John White Thomson joined the Abbeville company at Sandy Springs, South Carolina on July 20, 1861 and Orr’s Regiment of Rifles, Company G, thereafter. He was wounded at Gaines’ Mill, rejoined his regiment after convalescence and was captured at Falling Waters August 14, 1863. Corporal Thomson was held for twelve months at Point Lookout, then transferred to Elmira Prison, New York and held until the end of the war.

According to family lore, Private Newton Davis Brown, Company D, was wounded at 2nd Manasas, captured at Falling Waters, Maryland and sent to the Federal prison camp at Elmira, New York.

Private Robert Manley, Company F, served from June 20, 1861 until he was released from Point Lookout, Maryland on June 23, 1865.

William Franklin Cox, age 25, joined Company K as a private under Captain George Cox on July 20, 1861. His Lieutenant was B. Sloan. Private Cox was based at Camp Pitkins and received pay from Captain Thomas B. Lee. He died July 16, 1862 of a gunshot to the abdomen at Chimborazo Hospital #4, his wound probably received in one of the Seven Days battles.

Private John William Bruce, Company L, died of fever in 1863 (age 39 years) at Saunders Factory and is buried in the Lynchburg City Cemetery, Lynchburg, Virginia.

Private George (Gottlieb) served in Company B and lost a leg during the Seven Days Battles. He was mistaken for a mercenary due to his German accent while being treated at a Yankee hospital. He returned to South Carolina and later relocated to Athens, Georgia where he operated a tobacco store and made cigars. He was also the doorkeeper of the Georgia House of Representatives. He is buried in the Oconee Hills Cemetery in Athens.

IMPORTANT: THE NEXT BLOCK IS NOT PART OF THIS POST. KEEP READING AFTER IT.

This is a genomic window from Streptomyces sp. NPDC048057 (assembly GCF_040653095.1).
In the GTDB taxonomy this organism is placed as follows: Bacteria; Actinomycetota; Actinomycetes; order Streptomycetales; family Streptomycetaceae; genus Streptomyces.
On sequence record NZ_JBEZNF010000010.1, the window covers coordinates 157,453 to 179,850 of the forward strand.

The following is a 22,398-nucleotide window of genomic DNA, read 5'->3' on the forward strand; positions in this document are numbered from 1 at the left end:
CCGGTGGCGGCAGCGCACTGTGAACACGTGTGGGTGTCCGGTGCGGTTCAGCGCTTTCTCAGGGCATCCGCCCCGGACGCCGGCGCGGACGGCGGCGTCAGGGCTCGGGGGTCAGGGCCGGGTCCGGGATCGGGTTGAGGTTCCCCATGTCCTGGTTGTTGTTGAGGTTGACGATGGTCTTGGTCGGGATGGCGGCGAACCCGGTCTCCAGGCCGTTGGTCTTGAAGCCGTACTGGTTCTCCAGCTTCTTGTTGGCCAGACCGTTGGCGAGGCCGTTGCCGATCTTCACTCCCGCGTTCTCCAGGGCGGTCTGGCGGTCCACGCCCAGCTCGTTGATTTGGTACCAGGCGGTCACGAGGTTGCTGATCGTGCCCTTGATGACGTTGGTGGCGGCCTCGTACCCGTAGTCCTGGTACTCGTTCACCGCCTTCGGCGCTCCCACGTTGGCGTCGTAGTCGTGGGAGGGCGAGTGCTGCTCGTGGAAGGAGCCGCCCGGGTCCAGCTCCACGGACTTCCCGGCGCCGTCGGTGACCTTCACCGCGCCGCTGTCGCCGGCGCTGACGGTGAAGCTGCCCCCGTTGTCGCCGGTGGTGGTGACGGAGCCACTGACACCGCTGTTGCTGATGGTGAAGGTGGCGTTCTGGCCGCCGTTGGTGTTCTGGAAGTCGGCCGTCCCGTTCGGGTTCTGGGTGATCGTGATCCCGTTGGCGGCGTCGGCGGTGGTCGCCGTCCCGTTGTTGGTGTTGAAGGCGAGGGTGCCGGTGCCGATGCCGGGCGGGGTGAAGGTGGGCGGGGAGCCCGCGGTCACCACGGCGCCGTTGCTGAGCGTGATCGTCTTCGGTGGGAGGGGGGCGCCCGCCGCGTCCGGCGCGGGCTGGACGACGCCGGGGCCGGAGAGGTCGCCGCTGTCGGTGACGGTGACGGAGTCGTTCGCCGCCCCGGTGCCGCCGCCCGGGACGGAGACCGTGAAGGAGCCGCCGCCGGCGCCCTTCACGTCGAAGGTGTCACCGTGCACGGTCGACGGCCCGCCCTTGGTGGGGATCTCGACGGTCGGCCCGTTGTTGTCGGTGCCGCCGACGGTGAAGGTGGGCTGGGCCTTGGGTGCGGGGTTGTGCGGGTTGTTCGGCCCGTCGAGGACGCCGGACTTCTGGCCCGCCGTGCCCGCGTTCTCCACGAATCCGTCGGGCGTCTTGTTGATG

Private Charles W. Mason, Company F, mustered at the ripe old age of nineteen by Lt. Sloan in South Carolina's Orr's Rifles on July 20th, 1861 at Camp Pickens, South Carolina. He survived throughout, surrendering at Appomattox in 1865. He was wounded at the First Battle of Deep Bottom, Virginia and fought in many battles during the war.

1st Lieutenant Nimrod Sullivan, Comapny C, was captured at The Battle of Falling Waters and was imprisoned at Johnson's Island for the remainder of the war. His picture and story is in the book "Faces of the Confederacy" by Rod Coddington.

Sgt. Jessie L. Fant, Company L, was enrolled and joined for duty at Camp Pickens, Sandy Springs, Anderson District, South Carolina, July 20, 1861, in Captain John M. Moore's Company, Orr's Regiment, 1st South Carolina Rifles. He participated in the battle of Fredericksbug in 1862. He was promoted to Corporal on June 23, 1863. On October 1, 1864, he was promoted to Sergeant. A certificate by Lieutenant J.K. Williams, commanding Co. L at a camp near Petersburg, Virginia, described Sgt. Fant as a mechanic by profession, 5'10" tall, blue eyes, black hair, and fair complexion. He was paid off near Petersburg in February, 1865, as though to be allowed to return home. But along with the cards of his compiled service record is the following information on an individual captured in the vicinity of Petersburg, April 2, 1865, apparently giving the name of J.L. Fancett. If this is Jesse Fant is an uncertainty, but in any case this particular person was received at City Point, Virginia as a POW and sent to imprisonment at Hart's Island, New York harbor. The date of Fancett's release was carried as June 5, 1865 in a General Order Nol 109 of June 6, 1865. (SC Microfilm Roll 137). Jesse L.Fant is buried at Anderson, South Carolina.